Science in Hollywood

A large proportion of people want to absorb a news story as fast as possible; then maybe investigate further after work. BBC news online often allows us to get the best chunks of an article presented to us using videos.


A recent talk by Rachel Kerr, a journalist with BBC news online in Newcastle, focused on the cinematic tactics used to present these videos. After looking at a few scientific examples, I found that none were too complex or too simple which, she explained, was to goal.


One of the videos I viewed was about breast cancer. In May 2013, actress Angelina Jolie admitted to having plastic surgery that could save her from breast cancer. The world’s media jumped on the story, triggering a surge of accessible scientific knowledge related to breast cancer and BRCA1. The first section of the video informs viewers of the basic knowledge covered in the article and, critically, remains very impartial. The substance of the video is an interview from a Cancer Research UK representative, where the facts are delivered as well as statistics. This is again very impartial. Finally, the last segment of the video briefly discusses the pro’s and cons on surgery, and gives other treatment options available in the UK.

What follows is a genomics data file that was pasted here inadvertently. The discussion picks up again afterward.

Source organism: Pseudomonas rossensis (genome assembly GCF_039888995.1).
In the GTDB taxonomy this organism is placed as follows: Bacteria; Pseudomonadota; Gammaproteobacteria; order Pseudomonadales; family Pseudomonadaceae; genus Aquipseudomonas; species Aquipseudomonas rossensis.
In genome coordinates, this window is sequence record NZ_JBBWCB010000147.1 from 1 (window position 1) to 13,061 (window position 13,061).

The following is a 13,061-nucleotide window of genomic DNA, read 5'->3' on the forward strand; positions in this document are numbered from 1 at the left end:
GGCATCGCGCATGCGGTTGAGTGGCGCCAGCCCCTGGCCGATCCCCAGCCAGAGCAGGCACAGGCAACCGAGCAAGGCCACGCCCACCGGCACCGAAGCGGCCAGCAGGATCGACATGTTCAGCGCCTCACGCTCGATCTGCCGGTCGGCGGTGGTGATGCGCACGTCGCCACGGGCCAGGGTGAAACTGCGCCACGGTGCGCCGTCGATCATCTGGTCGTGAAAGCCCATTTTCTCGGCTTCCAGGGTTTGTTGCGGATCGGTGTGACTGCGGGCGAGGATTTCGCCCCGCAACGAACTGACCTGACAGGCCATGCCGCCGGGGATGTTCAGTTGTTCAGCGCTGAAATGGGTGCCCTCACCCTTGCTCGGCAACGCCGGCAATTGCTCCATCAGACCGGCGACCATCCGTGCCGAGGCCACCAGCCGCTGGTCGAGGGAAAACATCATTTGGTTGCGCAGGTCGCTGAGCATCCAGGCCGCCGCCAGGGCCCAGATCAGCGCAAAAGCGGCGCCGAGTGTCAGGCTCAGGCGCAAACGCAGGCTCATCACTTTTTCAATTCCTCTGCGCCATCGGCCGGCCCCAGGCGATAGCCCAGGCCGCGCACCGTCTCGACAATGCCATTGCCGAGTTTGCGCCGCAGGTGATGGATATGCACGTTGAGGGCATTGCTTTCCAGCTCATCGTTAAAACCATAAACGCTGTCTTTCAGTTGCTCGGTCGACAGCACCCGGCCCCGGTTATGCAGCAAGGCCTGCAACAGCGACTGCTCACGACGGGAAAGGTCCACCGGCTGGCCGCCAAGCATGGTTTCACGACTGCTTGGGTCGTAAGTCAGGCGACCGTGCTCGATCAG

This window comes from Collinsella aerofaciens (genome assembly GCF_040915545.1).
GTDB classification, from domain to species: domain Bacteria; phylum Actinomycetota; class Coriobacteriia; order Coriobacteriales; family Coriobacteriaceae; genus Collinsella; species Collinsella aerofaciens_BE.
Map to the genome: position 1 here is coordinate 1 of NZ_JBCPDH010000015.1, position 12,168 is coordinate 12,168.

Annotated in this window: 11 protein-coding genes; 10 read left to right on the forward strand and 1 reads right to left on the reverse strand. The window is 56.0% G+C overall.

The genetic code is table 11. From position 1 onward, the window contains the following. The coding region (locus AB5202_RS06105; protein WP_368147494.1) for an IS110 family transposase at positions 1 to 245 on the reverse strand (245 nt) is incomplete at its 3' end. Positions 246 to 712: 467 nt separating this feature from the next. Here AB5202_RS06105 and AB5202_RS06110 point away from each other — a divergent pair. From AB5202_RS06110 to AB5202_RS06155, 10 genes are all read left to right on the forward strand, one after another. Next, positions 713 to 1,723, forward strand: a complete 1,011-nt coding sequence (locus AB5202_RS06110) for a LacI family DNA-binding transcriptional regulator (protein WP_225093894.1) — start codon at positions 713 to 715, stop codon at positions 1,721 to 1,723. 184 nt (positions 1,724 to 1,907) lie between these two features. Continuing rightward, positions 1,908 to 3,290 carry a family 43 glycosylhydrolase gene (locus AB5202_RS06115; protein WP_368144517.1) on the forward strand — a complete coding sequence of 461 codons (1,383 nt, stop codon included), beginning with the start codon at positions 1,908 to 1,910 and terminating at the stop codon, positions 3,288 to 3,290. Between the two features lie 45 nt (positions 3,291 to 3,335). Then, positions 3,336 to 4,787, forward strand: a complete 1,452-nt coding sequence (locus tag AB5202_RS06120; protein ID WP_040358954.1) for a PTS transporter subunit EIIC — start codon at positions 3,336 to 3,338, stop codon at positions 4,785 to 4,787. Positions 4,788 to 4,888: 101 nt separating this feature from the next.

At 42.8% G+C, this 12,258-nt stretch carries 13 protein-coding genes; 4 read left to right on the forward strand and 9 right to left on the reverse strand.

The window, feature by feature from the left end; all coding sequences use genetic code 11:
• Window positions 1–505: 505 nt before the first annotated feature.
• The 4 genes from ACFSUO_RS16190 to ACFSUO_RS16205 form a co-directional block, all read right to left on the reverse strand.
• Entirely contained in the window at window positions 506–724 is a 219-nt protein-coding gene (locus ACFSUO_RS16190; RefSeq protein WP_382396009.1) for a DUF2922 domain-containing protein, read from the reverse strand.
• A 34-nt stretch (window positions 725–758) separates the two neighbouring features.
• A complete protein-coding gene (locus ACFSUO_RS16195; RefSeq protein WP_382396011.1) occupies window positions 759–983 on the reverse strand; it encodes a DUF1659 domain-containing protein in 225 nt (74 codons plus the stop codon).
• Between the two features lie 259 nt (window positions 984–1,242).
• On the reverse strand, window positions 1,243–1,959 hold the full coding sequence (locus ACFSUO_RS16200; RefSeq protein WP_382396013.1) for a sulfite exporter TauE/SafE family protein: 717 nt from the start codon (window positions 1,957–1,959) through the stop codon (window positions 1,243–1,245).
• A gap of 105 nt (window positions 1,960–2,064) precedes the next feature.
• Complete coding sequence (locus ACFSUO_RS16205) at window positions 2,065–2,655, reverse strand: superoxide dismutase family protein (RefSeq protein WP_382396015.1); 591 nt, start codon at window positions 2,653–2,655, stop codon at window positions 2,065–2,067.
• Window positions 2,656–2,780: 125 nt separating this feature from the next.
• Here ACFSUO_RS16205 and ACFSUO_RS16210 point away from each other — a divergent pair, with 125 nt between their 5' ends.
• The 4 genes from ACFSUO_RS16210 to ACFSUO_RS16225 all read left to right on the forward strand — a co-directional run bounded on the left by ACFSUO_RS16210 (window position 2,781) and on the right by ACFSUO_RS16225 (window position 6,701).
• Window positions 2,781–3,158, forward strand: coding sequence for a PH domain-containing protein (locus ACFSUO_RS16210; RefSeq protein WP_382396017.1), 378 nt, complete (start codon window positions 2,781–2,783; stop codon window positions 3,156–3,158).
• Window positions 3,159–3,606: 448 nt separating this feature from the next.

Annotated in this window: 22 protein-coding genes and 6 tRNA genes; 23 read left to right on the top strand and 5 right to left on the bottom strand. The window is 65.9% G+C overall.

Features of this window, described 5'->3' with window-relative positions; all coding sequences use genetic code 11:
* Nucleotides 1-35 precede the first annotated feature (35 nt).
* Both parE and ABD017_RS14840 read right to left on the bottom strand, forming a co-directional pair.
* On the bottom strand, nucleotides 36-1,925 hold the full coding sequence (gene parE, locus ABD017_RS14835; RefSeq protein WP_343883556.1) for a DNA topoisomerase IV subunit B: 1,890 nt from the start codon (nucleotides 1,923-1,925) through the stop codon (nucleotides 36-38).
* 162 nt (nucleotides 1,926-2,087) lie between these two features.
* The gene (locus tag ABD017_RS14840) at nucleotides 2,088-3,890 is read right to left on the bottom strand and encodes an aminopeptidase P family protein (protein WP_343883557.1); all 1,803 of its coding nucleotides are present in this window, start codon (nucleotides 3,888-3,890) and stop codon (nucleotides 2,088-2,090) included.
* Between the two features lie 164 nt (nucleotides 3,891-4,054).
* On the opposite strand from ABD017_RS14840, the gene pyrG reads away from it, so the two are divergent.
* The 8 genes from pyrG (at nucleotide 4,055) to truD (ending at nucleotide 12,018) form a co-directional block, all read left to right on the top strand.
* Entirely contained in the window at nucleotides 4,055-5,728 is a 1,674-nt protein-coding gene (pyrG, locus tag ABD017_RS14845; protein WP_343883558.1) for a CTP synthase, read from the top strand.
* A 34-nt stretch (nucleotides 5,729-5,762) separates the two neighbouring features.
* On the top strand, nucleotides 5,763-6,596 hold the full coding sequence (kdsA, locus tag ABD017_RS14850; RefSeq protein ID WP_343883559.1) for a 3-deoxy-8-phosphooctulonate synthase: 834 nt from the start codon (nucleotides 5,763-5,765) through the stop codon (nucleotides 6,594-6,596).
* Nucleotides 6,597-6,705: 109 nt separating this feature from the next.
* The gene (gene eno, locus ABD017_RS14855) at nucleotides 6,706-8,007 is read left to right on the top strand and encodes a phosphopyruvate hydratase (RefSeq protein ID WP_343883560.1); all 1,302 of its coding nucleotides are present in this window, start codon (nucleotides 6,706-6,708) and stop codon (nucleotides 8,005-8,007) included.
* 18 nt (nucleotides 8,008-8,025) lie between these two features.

Looking at the video with a scientific background, more information on the genes involved could have been included. Overall, however, the impartiality, and lack of criticism, towards Jolie’s choice was a refreshing way of turning a Hollywood story into a beneficial broadcast.

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